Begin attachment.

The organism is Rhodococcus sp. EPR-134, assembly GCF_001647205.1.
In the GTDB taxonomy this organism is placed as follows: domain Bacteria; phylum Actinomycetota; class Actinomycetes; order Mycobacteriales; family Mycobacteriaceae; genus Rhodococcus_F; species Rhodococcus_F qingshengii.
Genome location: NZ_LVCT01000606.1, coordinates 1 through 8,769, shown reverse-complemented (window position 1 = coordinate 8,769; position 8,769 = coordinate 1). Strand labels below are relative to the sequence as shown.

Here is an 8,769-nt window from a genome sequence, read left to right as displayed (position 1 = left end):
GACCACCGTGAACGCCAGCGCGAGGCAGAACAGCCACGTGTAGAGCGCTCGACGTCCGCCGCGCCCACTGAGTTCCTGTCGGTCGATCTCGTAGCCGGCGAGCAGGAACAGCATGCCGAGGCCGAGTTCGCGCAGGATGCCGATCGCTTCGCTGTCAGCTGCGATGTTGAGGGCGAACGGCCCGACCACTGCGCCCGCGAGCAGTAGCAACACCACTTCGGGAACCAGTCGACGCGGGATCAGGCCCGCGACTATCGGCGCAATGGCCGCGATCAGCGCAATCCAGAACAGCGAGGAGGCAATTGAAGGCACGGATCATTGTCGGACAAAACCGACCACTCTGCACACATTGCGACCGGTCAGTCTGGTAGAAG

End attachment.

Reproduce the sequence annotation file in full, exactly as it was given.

The organism is Rhodococcus sp. EPR-134, assembly GCF_001647205.1.
In the GTDB taxonomy this organism is placed as follows: domain Bacteria; phylum Actinomycetota; class Actinomycetes; order Mycobacteriales; family Mycobacteriaceae; genus Rhodococcus_F; species Rhodococcus_F qingshengii.
Genome location: NZ_LVCT01000606.1, coordinates 1 through 8,769, shown reverse-complemented (window position 1 = coordinate 8,769; position 8,769 = coordinate 1). Strand labels below are relative to the sequence as shown.

Here is an 8,769-nt window from a genome sequence, read left to right as displayed (position 1 = left end):
GACCACCGTGAACGCCAGCGCGAGGCAGAACAGCCACGTGTAGAGCGCTCGACGTCCGCCGCGCCCACTGAGTTCCTGTCGGTCGATCTCGTAGCCGGCGAGCAGGAACAGCATGCCGAGGCCGAGTTCGCGCAGGATGCCGATCGCTTCGCTGTCAGCTGCGATGTTGAGGGCGAACGGCCCGACCACTGCGCCCGCGAGCAGTAGCAACACCACTTCGGGAACCAGTCGACGCGGGATCAGGCCCGCGACTATCGGCGCAATGGCCGCGATCAGCGCAATCCAGAACAGCGAGGAGGCAATTGAAGGCACGGATCATTGTCGGACAAAACCGACCACTCTGCACACATTGCGACCGGTCAGTCTGGTAGAAG